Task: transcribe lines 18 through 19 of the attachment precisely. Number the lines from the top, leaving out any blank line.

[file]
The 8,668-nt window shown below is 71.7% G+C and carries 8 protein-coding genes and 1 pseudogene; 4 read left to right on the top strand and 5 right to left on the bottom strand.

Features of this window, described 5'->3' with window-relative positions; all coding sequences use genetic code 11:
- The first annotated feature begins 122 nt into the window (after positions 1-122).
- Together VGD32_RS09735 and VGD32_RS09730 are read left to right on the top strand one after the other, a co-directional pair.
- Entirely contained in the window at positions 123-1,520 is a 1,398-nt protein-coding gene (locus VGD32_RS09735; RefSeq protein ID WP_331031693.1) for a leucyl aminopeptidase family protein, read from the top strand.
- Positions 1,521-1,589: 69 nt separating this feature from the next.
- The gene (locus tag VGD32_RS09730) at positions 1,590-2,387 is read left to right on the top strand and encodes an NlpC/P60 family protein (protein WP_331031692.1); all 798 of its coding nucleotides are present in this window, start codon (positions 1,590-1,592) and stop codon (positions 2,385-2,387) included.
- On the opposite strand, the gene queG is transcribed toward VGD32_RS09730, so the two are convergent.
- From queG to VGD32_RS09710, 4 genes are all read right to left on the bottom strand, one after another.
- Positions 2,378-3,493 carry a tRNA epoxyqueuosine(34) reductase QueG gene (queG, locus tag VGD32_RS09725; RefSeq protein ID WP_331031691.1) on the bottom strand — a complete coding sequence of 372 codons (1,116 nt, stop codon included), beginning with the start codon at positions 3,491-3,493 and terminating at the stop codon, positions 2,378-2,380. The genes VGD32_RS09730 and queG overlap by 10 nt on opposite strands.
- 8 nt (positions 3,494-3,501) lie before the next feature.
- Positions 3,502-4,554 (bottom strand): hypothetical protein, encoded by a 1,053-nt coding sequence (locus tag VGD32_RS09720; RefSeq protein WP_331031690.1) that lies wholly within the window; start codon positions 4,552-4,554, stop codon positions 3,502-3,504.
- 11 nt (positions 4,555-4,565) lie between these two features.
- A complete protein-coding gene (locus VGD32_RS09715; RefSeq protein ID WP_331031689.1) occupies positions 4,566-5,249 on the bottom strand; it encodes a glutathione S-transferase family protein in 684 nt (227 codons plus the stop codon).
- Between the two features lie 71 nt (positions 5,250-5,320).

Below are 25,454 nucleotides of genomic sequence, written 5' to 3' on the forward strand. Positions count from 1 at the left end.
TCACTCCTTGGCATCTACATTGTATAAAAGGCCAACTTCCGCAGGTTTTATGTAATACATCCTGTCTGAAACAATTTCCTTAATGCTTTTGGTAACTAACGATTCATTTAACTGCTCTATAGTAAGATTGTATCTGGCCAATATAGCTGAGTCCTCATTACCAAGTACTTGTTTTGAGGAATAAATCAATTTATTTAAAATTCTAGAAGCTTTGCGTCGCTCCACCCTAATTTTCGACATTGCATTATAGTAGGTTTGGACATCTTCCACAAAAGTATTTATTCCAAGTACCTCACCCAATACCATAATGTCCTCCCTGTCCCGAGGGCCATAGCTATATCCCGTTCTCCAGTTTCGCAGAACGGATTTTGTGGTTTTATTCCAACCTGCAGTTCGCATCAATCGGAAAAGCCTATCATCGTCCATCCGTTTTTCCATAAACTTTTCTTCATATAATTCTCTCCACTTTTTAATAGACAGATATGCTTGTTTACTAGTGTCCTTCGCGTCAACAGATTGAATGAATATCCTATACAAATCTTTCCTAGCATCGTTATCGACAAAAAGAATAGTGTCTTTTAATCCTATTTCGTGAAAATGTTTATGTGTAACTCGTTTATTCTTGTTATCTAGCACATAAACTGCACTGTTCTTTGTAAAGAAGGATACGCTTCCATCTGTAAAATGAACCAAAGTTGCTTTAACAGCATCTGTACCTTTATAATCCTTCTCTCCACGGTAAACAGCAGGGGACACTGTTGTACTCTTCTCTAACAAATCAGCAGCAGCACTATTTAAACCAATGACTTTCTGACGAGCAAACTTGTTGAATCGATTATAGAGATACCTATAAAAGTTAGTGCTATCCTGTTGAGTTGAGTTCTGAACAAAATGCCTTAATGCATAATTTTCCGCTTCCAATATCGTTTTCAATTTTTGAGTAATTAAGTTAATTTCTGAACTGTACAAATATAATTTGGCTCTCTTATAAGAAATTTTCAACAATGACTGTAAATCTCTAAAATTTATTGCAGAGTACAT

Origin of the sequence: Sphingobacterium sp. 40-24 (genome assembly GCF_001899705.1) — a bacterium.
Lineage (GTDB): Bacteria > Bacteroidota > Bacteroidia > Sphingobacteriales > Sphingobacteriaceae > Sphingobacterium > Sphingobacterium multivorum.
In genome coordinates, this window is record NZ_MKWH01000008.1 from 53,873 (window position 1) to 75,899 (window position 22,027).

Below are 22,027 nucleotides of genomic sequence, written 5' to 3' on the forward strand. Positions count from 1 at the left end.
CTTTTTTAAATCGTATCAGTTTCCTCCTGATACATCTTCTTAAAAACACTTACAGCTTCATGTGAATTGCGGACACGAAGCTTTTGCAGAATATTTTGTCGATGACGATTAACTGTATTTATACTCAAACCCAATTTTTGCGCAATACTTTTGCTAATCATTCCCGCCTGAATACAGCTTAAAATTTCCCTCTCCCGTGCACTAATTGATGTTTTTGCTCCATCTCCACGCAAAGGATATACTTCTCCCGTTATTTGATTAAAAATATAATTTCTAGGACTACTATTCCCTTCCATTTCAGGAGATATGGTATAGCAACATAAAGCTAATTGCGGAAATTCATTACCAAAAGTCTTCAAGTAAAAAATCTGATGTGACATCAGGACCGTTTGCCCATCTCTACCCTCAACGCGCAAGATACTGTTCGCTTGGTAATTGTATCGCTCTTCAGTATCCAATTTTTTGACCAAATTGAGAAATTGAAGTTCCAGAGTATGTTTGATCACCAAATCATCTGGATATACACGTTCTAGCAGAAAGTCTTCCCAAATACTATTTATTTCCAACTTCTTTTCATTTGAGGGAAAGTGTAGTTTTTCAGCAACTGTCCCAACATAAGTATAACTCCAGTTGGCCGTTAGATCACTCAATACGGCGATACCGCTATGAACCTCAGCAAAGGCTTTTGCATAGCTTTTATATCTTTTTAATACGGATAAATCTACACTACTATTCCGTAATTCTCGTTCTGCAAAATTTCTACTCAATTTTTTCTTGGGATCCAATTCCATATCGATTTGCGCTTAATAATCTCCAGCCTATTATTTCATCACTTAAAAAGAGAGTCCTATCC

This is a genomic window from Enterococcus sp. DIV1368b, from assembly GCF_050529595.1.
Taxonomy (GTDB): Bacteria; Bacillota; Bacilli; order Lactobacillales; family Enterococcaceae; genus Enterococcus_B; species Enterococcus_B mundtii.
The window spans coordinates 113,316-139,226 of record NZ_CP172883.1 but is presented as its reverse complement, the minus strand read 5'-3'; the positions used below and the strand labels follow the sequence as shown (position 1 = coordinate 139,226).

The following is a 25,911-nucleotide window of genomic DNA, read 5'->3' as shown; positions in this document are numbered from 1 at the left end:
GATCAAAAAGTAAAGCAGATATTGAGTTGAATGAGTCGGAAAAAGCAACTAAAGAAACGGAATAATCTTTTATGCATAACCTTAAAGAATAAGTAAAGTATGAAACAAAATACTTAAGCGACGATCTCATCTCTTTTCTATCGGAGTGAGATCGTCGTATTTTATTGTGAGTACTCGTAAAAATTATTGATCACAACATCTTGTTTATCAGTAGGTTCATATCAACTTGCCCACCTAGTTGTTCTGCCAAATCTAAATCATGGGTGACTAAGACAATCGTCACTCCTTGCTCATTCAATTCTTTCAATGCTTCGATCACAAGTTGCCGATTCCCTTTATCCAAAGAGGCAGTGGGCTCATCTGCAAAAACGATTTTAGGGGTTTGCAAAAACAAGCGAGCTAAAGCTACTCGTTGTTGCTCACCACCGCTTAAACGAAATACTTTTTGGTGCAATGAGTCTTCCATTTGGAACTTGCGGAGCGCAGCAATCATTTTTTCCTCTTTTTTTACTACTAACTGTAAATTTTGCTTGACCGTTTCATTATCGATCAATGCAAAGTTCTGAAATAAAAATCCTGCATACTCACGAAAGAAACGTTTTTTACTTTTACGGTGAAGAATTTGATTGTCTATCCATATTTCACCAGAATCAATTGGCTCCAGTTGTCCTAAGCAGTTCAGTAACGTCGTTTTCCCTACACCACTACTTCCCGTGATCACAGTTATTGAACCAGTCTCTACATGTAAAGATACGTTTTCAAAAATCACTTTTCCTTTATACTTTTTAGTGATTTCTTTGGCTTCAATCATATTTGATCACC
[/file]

Origin of the sequence: Sphingobacterium sp. 40-24 (genome assembly GCF_001899705.1) — a bacterium.
Lineage (GTDB): Bacteria > Bacteroidota > Bacteroidia > Sphingobacteriales > Sphingobacteriaceae > Sphingobacterium > Sphingobacterium multivorum.